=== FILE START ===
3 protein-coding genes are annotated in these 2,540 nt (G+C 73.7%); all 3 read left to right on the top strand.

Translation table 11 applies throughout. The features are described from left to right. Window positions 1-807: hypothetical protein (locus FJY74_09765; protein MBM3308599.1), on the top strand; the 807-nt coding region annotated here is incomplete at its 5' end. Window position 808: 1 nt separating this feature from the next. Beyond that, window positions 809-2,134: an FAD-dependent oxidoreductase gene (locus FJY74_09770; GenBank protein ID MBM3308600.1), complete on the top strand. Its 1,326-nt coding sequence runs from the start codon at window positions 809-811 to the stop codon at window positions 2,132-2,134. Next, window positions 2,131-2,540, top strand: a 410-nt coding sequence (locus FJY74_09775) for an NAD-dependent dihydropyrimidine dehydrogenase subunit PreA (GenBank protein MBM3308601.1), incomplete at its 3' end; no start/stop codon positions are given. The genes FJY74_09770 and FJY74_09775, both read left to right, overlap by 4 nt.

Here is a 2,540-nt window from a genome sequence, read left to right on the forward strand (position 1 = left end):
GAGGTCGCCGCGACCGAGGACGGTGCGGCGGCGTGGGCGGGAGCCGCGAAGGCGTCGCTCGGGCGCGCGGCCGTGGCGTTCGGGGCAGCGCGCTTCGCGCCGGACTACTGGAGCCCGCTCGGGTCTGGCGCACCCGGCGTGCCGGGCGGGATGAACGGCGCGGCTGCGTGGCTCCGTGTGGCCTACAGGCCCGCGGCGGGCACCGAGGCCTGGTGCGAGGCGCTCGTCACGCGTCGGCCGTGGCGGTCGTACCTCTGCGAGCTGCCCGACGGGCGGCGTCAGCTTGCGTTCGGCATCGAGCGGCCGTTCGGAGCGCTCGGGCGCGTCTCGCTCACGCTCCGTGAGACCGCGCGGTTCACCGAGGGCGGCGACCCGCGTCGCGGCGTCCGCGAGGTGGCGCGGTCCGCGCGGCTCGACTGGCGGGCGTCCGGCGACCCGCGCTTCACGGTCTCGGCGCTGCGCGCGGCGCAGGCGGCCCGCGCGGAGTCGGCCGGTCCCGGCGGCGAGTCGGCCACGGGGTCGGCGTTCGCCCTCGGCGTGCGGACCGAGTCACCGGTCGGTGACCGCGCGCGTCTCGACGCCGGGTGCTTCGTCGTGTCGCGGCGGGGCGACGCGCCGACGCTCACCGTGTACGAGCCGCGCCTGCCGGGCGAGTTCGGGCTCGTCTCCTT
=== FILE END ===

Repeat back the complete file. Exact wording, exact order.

3 protein-coding genes are annotated in these 2,540 nt (G+C 73.7%); all 3 read left to right on the top strand.

Translation table 11 applies throughout. The features are described from left to right. Window positions 1-807: hypothetical protein (locus FJY74_09765; protein MBM3308599.1), on the top strand; the 807-nt coding region annotated here is incomplete at its 5' end. Window position 808: 1 nt separating this feature from the next. Beyond that, window positions 809-2,134: an FAD-dependent oxidoreductase gene (locus FJY74_09770; GenBank protein ID MBM3308600.1), complete on the top strand. Its 1,326-nt coding sequence runs from the start codon at window positions 809-811 to the stop codon at window positions 2,132-2,134. Next, window positions 2,131-2,540, top strand: a 410-nt coding sequence (locus FJY74_09775) for an NAD-dependent dihydropyrimidine dehydrogenase subunit PreA (GenBank protein MBM3308601.1), incomplete at its 3' end; no start/stop codon positions are given. The genes FJY74_09770 and FJY74_09775, both read left to right, overlap by 4 nt.

Here is a 2,540-nt window from a genome sequence, read left to right on the forward strand (position 1 = left end):
GAGGTCGCCGCGACCGAGGACGGTGCGGCGGCGTGGGCGGGAGCCGCGAAGGCGTCGCTCGGGCGCGCGGCCGTGGCGTTCGGGGCAGCGCGCTTCGCGCCGGACTACTGGAGCCCGCTCGGGTCTGGCGCACCCGGCGTGCCGGGCGGGATGAACGGCGCGGCTGCGTGGCTCCGTGTGGCCTACAGGCCCGCGGCGGGCACCGAGGCCTGGTGCGAGGCGCTCGTCACGCGTCGGCCGTGGCGGTCGTACCTCTGCGAGCTGCCCGACGGGCGGCGTCAGCTTGCGTTCGGCATCGAGCGGCCGTTCGGAGCGCTCGGGCGCGTCTCGCTCACGCTCCGTGAGACCGCGCGGTTCACCGAGGGCGGCGACCCGCGTCGCGGCGTCCGCGAGGTGGCGCGGTCCGCGCGGCTCGACTGGCGGGCGTCCGGCGACCCGCGCTTCACGGTCTCGGCGCTGCGCGCGGCGCAGGCGGCCCGCGCGGAGTCGGCCGGTCCCGGCGGCGAGTCGGCCACGGGGTCGGCGTTCGCCCTCGGCGTGCGGACCGAGTCACCGGTCGGTGACCGCGCGCGTCTCGACGCCGGGTGCTTCGTCGTGTCGCGGCGGGGCGACGCGCCGACGCTCACCGTGTACGAGCCGCGCCTGCCGGGCGAGTTCGGGCTCGTCTCCTT